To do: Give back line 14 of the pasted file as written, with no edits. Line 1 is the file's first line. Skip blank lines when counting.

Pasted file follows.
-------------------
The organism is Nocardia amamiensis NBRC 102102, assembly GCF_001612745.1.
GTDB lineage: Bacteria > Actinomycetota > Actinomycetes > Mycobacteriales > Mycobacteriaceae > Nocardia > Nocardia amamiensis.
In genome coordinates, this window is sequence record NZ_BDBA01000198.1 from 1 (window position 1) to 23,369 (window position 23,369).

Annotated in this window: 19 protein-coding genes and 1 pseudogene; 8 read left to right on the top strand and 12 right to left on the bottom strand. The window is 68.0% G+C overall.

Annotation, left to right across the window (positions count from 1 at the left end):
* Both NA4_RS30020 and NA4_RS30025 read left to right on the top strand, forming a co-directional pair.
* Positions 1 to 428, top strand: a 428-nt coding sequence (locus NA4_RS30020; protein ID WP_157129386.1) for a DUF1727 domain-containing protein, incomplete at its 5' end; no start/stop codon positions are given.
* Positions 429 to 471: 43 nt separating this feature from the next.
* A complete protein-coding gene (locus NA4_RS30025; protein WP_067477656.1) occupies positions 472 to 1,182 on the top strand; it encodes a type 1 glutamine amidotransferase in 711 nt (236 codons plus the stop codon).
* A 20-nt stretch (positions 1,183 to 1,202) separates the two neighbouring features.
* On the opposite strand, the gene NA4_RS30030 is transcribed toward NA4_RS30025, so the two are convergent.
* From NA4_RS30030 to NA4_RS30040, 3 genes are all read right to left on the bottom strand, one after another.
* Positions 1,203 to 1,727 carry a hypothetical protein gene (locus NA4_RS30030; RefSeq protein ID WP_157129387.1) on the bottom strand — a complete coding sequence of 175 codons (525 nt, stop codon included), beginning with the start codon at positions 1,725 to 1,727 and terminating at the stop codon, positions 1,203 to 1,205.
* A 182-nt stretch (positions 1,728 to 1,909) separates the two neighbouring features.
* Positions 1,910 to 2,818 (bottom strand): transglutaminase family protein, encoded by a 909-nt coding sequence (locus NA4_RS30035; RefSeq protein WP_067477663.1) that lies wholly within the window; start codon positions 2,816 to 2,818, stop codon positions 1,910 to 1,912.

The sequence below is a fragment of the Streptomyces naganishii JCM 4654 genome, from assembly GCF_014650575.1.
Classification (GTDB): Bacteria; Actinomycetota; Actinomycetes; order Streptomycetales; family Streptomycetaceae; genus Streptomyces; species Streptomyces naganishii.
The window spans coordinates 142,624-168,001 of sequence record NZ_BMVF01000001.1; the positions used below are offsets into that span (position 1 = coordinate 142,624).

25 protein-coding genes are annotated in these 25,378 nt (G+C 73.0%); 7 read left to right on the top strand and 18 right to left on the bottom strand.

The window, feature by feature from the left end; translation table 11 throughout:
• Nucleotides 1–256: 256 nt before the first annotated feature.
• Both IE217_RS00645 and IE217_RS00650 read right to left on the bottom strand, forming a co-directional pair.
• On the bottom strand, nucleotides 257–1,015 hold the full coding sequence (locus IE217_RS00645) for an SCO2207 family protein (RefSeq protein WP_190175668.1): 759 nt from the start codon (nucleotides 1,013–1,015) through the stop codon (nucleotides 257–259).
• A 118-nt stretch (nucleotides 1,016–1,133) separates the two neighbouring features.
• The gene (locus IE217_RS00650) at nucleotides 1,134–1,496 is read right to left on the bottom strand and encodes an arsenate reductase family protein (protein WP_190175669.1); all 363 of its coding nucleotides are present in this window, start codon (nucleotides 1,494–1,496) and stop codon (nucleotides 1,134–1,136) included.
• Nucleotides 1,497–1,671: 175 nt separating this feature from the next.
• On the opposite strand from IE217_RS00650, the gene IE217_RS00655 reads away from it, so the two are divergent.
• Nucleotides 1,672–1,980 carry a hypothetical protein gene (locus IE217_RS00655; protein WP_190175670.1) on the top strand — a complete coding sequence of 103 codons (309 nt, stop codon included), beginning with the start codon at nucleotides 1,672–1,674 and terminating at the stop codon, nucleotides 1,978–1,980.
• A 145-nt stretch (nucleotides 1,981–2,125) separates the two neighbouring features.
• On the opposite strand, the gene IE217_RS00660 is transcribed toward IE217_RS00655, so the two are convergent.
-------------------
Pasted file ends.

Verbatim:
* A 182-nt stretch (positions 1,728 to 1,909) separates the two neighbouring features.